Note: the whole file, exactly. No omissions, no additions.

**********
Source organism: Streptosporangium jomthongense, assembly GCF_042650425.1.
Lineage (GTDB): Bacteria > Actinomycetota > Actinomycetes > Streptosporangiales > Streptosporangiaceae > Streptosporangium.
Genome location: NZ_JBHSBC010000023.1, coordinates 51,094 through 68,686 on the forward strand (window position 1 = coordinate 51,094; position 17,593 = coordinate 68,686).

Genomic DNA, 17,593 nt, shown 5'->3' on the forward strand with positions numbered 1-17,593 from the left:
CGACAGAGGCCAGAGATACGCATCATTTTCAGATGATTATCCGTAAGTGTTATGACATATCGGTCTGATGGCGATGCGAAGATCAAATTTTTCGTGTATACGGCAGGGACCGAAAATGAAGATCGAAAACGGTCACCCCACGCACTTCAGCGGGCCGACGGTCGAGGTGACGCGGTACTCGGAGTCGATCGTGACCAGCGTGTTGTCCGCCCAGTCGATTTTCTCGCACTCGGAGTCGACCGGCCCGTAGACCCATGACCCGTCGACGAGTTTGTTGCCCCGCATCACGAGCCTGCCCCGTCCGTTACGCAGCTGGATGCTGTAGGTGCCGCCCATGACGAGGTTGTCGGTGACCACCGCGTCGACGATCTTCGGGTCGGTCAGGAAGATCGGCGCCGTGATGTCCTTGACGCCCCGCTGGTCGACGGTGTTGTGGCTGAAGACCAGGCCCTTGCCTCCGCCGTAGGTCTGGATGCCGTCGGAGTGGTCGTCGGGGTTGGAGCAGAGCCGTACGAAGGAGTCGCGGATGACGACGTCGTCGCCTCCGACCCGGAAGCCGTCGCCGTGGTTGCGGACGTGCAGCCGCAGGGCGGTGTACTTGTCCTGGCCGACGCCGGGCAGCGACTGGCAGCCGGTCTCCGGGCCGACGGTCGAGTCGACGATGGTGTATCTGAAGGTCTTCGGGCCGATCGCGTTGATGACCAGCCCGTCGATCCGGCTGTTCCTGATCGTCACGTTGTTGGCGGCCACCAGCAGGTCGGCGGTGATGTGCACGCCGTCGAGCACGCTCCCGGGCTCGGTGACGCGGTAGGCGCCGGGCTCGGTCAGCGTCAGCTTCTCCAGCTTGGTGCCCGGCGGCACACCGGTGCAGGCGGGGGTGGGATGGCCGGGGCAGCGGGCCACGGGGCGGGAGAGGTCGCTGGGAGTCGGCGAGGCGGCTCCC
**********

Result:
Source organism: Streptosporangium jomthongense, assembly GCF_042650425.1.
Lineage (GTDB): Bacteria > Actinomycetota > Actinomycetes > Streptosporangiales > Streptosporangiaceae > Streptosporangium.
Genome location: NZ_JBHSBC010000023.1, coordinates 51,094 through 68,686 on the forward strand (window position 1 = coordinate 51,094; position 17,593 = coordinate 68,686).

Genomic DNA, 17,593 nt, shown 5'->3' on the forward strand with positions numbered 1-17,593 from the left:
CGACAGAGGCCAGAGATACGCATCATTTTCAGATGATTATCCGTAAGTGTTATGACATATCGGTCTGATGGCGATGCGAAGATCAAATTTTTCGTGTATACGGCAGGGACCGAAAATGAAGATCGAAAACGGTCACCCCACGCACTTCAGCGGGCCGACGGTCGAGGTGACGCGGTACTCGGAGTCGATCGTGACCAGCGTGTTGTCCGCCCAGTCGATTTTCTCGCACTCGGAGTCGACCGGCCCGTAGACCCATGACCCGTCGACGAGTTTGTTGCCCCGCATCACGAGCCTGCCCCGTCCGTTACGCAGCTGGATGCTGTAGGTGCCGCCCATGACGAGGTTGTCGGTGACCACCGCGTCGACGATCTTCGGGTCGGTCAGGAAGATCGGCGCCGTGATGTCCTTGACGCCCCGCTGGTCGACGGTGTTGTGGCTGAAGACCAGGCCCTTGCCTCCGCCGTAGGTCTGGATGCCGTCGGAGTGGTCGTCGGGGTTGGAGCAGAGCCGTACGAAGGAGTCGCGGATGACGACGTCGTCGCCTCCGACCCGGAAGCCGTCGCCGTGGTTGCGGACGTGCAGCCGCAGGGCGGTGTACTTGTCCTGGCCGACGCCGGGCAGCGACTGGCAGCCGGTCTCCGGGCCGACGGTCGAGTCGACGATGGTGTATCTGAAGGTCTTCGGGCCGATCGCGTTGATGACCAGCCCGTCGATCCGGCTGTTCCTGATCGTCACGTTGTTGGCGGCCACCAGCAGGTCGGCGGTGATGTGCACGCCGTCGAGCACGCTCCCGGGCTCGGTGACGCGGTAGGCGCCGGGCTCGGTCAGCGTCAGCTTCTCCAGCTTGGTGCCCGGCGGCACACCGGTGCAGGCGGGGGTGGGATGGCCGGGGCAGCGGGCCACGGGGCGGGAGAGGTCGCTGGGAGTCGGCGAGGCGGCTCCC